Brock TV drama hits a bum note

By: Andy Enright

Family and friends unimpressed with Channel 10 docudrama

BrockminiseriesCHANNEL TEN’S two-part docudrama Brock, the story of racing legend Peter Brock, has managed to rev up viewers but in all the wrong ways.

Brock’s long-term partner Bev called it "absolute bullshit", while Ian Tate, chief mechanic for the Holden Dealer Team from 1969 to 1976, dubbed it "the most pathetic crap I’ve ever seen."

The first part of the miniseries was watched by 828,000 viewers, per OzTAM metro figures, but viewing figures sagged to 526,000 for the second instalment, barely scraping into the top 20 shows of the night at number 19.

Brock’s PR guru, Tim Pemberton wasn’t thrilled at the portrayal of Brock, a complex character at best. "If you grabbed any bloke and looked at their 10 most outrageous moments in an hour on TV, no one would look very good," he said. "I don’t think they’ve captured the real Brock."

Veteran journalist and Brock’s authorised biographer, David Hassall, was equally dismissive. "Brocky driving his A30 sports sedan on the road and grabbing a tinnie from his girlfriend while being chased by the cops? Spare me. Roaring up late for a press conference in his race car, and wearing a singlet? Practising for Bathurst in his bedroom with a Frisbee for a steering wheel? Absurd race sequences? Allan Moffat working on an engine? Maybe B-grade is flattering," he said. "The great pity of this production is that it didn’t need to be clumsily dramatised. Peter’s real story didn’t need to be enhanced; it was ready-made for the screen just as it was."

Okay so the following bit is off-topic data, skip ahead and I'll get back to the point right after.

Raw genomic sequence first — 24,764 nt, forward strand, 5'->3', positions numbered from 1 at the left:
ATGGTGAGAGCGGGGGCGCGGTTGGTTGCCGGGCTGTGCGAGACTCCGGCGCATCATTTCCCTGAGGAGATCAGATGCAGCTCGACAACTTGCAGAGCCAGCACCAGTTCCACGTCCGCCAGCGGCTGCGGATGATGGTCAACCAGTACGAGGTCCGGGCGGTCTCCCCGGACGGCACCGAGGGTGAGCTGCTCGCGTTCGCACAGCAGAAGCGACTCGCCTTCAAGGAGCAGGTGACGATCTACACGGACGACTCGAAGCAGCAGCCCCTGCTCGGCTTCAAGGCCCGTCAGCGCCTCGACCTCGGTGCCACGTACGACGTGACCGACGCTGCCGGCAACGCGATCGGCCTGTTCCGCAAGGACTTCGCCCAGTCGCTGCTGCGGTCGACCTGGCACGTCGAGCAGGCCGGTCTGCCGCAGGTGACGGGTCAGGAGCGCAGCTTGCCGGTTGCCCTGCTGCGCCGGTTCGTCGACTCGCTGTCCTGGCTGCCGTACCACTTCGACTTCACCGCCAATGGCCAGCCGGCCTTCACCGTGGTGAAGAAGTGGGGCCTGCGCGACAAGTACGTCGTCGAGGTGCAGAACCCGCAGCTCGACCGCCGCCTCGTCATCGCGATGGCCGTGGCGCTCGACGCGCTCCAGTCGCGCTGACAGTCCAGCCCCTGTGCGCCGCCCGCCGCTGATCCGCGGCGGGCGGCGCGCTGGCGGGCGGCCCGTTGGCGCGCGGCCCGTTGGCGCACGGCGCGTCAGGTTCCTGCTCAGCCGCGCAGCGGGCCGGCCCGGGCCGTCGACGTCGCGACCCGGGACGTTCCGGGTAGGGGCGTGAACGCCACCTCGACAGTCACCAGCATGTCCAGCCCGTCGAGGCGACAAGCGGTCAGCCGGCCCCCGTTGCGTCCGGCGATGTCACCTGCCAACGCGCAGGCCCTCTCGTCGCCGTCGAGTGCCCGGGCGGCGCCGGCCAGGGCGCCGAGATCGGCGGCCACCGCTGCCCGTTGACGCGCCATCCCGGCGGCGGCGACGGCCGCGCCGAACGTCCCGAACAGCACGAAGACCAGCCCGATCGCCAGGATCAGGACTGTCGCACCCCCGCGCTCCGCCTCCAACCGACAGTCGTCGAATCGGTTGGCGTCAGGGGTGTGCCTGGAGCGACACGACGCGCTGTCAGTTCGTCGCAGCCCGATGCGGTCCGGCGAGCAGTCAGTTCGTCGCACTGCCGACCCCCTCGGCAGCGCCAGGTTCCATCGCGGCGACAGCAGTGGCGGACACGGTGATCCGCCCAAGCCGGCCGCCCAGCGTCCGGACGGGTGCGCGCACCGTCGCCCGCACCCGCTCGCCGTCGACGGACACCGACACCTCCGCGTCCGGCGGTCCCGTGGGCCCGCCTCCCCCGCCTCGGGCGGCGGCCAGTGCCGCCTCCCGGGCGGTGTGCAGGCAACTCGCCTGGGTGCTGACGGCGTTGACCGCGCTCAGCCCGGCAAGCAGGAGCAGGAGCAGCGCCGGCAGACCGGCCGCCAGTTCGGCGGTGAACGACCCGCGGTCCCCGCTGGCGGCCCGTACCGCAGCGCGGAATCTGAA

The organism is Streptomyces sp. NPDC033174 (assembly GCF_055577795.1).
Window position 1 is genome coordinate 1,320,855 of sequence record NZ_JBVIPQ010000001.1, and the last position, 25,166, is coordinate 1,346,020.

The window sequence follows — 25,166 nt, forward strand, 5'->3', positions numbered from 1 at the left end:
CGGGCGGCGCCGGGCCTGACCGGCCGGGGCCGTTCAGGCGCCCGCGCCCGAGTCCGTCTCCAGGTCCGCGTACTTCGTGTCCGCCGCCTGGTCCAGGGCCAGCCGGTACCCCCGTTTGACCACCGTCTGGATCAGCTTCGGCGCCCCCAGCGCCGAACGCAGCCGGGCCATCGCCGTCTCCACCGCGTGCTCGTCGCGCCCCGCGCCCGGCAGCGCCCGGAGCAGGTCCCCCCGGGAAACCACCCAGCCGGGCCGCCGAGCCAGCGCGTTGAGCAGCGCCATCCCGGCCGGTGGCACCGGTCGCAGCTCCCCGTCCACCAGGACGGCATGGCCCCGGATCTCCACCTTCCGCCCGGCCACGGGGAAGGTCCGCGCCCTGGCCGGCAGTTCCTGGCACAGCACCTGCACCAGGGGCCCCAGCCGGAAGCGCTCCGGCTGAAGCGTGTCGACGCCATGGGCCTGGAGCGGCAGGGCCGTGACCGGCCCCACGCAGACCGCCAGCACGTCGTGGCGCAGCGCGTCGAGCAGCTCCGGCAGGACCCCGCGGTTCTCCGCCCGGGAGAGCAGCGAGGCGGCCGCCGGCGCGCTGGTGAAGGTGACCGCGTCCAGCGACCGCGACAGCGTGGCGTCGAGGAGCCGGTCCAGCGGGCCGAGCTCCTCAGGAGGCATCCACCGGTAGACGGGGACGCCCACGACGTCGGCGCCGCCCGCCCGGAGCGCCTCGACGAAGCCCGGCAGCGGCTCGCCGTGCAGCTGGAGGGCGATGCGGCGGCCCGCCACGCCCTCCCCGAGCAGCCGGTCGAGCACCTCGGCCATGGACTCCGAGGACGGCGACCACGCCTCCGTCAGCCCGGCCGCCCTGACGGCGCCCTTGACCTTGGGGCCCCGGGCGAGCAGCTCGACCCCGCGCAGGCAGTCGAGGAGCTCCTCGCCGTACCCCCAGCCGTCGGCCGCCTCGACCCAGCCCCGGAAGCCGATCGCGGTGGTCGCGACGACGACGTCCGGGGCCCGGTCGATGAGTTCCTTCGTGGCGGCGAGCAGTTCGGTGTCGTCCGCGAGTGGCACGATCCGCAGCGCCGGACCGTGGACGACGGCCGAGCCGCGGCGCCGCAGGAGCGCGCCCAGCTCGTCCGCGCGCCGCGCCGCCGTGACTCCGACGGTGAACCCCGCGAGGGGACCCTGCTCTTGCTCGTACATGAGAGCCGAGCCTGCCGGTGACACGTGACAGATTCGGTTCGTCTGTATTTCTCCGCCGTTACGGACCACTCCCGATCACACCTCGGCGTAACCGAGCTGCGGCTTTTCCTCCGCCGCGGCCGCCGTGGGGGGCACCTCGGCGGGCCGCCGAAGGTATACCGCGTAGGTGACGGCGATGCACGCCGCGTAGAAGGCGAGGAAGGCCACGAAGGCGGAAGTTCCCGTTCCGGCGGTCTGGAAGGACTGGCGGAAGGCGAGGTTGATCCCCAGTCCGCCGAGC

Perhaps the most scathing criticism of the show came from Brock's son James, who posted a social media update lambasting the way the production portrayed his late father.

James -brock -facebookA series obviously made for superfans appears to have ended up pleasing nobody.


Here’s one of the letters we received on the topic:

From: Barry Edmunds

Subject: Brock Miniseries 

After watching the endless promos for the Brock Miniseries I decided to give it a miss because it surely would not have portrayed the Peter Brock that I knew, worked with and had the pleasure of photographing during a large part of both his and my own motor racing years.

In retrospect and from the widespread negative reaction by so many, I obviously made the right decision.

Peter Brock had his faults and was not perfect, something I’m sure even he would admit to but for the life of me I cannot fathom how any self-respecting script writer could come up with such unmitigated trash as this and then have the nerve to put it to air in the weird delusion, or mistaken belief that this two-episode fantasy would go close to scratching the surface of the Peter Brock who achieved so much success on the race track and was so widely admired by so many.

Surely a man who achieved so much during his motor racing career and was admired by so many deserved better than this.

Obviously the people responsible for this low point in Australian television are graduates from the ‘Why let the facts get in the way of a good story’ school and went ahead with little regard to proper research and talking to the people that knew, live with and worked with Peter Brock.

Maybe I didn’t know Peter as well as I thought I did.

At least they got one thing right – they spelt his name correctly.

Barry Edmunds

(Barry is a friend and former colleague of Brock.)

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